Friday, November 4, 2011

Caramelized Roast Pears...A Simple Fall Dessert

Pin It

Dessert recipes don't have to be complicated and time consuming to be spectacular.  The recipe here is a case in point and one that can be prepared on the spur of the moment for a dinner in the middle of the week.

Buy a can of roasted caramelized pecans or toast some almonds in the oven to sprinkle on top.  The pears can bake while you are getting the rest of the dinner together.  Don't be tempted to add anything other than a drizzle of heavy cream.  It's really all you need.

Serves 4


4 firm-ripe pears (any variety)
1 Tbs. unsalted butter, softened
2 Tbs. plus 2 tsp. honey
1/2 cup sweet dessert wine, such as a late-harvest Muscat or a Viognier Doux

Roasted Caramelized Pecans (crushed) or slivered almonds (optional)
1/3 to 1/2 cup heavy cream, at room temperature, for serving


Position a rack in the center of the oven and heat the oven to 375°F. Peel, halve, and core the pears.

Smear the butter over the bottom of a 9x13-inch baking dish or small roasting pan. Set the pear halves cut side down in the dish.

Drizzle 1 tsp. of honey over each pear half. Pour in the sweet wine. Roast for 40 min.

Remove the dish from the oven and, using pot holders, tilt the dish so the juices pool in one corner. With a spoon, baste each pear with some of the juices.

Continue to roast until the juices cook down to a glazy consistency and the pears are very tender and take on a light toasted color, another 15 to 20 min.

Lift up the cut side of a pear; it should look nicely caramelized. Turn off the oven and leave the pears in the oven to keep warm until serving time (the liquid will continue to thicken and the pears will brown a bit more).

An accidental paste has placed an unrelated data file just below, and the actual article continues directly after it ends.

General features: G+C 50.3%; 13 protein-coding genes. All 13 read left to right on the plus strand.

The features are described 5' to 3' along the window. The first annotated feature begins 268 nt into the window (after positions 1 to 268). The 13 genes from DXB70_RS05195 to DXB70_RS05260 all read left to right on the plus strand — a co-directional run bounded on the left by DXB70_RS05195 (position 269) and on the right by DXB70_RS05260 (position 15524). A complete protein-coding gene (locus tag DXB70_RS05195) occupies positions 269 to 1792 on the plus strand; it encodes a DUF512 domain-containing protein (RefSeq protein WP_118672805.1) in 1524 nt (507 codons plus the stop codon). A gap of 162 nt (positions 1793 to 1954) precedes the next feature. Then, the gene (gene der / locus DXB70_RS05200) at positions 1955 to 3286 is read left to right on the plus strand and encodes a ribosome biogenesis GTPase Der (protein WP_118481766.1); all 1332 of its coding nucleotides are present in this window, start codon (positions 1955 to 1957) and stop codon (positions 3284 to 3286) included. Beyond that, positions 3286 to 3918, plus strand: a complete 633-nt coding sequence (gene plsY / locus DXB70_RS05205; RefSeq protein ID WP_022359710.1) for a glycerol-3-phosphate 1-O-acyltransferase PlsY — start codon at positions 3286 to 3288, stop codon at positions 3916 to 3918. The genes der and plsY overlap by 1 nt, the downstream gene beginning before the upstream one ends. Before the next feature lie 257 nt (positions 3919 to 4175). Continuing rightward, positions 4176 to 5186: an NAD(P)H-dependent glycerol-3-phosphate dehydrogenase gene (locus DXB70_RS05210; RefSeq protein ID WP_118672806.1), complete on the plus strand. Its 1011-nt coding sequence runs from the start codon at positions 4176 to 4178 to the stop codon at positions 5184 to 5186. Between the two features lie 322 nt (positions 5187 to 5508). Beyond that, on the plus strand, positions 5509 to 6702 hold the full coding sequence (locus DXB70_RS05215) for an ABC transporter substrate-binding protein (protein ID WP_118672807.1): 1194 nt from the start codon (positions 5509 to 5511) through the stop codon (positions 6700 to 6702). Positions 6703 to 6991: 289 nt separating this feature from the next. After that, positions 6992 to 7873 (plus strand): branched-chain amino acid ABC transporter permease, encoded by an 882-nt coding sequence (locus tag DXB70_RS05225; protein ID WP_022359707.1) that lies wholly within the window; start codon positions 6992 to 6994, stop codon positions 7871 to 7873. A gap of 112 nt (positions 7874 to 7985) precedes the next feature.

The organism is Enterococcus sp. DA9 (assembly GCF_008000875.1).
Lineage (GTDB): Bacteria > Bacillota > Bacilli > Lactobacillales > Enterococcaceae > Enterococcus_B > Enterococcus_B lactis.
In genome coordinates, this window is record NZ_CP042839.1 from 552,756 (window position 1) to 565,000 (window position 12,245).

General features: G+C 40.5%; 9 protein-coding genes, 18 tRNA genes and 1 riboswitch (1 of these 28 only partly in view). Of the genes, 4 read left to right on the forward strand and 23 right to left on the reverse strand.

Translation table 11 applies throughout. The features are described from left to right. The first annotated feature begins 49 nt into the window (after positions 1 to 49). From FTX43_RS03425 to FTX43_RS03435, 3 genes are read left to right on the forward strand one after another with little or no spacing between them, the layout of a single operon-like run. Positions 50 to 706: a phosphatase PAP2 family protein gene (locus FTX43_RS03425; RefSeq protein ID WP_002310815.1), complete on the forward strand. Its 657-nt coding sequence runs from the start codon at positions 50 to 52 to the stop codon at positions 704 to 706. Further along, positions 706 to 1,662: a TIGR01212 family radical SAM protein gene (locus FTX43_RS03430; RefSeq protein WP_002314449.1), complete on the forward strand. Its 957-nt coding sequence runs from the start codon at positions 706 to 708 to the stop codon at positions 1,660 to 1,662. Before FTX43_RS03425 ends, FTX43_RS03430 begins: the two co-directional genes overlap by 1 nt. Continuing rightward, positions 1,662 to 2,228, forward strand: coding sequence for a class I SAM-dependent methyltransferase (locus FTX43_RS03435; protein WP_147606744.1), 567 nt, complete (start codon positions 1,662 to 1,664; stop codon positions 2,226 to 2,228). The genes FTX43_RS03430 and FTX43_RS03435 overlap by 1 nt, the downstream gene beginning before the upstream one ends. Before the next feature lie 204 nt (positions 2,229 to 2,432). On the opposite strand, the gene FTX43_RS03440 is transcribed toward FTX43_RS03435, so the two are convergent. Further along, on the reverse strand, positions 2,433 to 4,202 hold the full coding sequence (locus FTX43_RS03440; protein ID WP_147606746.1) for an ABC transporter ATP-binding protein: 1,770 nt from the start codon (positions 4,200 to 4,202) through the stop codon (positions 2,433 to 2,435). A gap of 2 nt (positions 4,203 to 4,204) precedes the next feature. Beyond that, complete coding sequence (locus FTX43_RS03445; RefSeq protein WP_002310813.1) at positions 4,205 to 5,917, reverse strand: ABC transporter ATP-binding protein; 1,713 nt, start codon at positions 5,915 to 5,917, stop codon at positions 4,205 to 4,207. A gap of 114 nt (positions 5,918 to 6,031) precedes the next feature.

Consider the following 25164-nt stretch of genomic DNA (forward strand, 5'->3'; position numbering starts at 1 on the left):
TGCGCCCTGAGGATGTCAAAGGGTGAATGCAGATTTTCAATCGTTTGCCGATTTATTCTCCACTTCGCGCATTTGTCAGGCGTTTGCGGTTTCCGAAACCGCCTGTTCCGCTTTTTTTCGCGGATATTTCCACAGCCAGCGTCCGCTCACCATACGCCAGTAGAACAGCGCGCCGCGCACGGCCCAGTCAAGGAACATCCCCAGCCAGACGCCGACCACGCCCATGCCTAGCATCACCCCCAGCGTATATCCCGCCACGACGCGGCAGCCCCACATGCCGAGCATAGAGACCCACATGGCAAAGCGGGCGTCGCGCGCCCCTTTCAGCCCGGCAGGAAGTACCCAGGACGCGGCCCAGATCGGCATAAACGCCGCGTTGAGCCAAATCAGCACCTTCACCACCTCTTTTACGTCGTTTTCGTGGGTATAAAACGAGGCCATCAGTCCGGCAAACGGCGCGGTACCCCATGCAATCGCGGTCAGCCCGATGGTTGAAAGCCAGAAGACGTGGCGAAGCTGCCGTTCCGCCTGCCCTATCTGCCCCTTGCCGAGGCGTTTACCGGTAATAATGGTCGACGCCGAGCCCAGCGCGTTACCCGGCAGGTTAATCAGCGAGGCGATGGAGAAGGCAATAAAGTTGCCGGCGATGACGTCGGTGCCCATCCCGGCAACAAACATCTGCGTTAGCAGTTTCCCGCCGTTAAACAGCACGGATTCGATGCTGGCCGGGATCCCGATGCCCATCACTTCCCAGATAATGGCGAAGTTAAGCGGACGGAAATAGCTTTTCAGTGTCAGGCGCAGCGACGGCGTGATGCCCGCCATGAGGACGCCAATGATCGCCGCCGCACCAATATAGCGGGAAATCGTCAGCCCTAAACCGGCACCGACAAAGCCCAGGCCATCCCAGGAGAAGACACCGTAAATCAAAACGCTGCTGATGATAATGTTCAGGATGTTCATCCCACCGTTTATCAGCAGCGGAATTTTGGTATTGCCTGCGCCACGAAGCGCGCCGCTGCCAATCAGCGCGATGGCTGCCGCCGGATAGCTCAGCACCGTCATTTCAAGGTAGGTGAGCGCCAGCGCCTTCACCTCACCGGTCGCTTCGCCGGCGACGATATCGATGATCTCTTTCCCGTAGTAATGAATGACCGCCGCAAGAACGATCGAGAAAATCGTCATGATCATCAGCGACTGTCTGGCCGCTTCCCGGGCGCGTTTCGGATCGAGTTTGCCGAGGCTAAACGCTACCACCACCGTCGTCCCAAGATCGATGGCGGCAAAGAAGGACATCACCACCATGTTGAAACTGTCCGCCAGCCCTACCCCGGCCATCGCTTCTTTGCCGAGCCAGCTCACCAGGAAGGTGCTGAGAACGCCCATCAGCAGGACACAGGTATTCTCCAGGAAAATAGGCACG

If the juices have completely evaporated at serving time, add a Tbs. or two of hot water to the pan and swirl to recreate a syrupy glaze. Drizzle the glaze over each pear. Add the pecans or almonds if you wish.

Serve warm and pass a pitcher of heavy cream to pour over. Leftovers are good eaten at room temperature or warmed gently.

Adapted From Fine Cooking      
January 1, 2006


  1. What a delicious recipe! It's really good one. I will try this soon. Thanks for sharing.

  2. Ooooo, that sounds really good and simple. I'll have to try it.

  3. These look wonderful, and I agree with you that adding the nuts might be gilding the lily, because good pears have such a complex flavor. I'll bet that this recipe would work well for quinces also.

  4. This is perfection! Simple, perfect ingredients, and the most elegant way to end a meal. And so grown up.

  5. I made these yesterday and they were delicious. Will eat some cold for breakfast.


Thank you for visiting Lindaraxa. Your comments are much appreciated.

Pin It button on image hover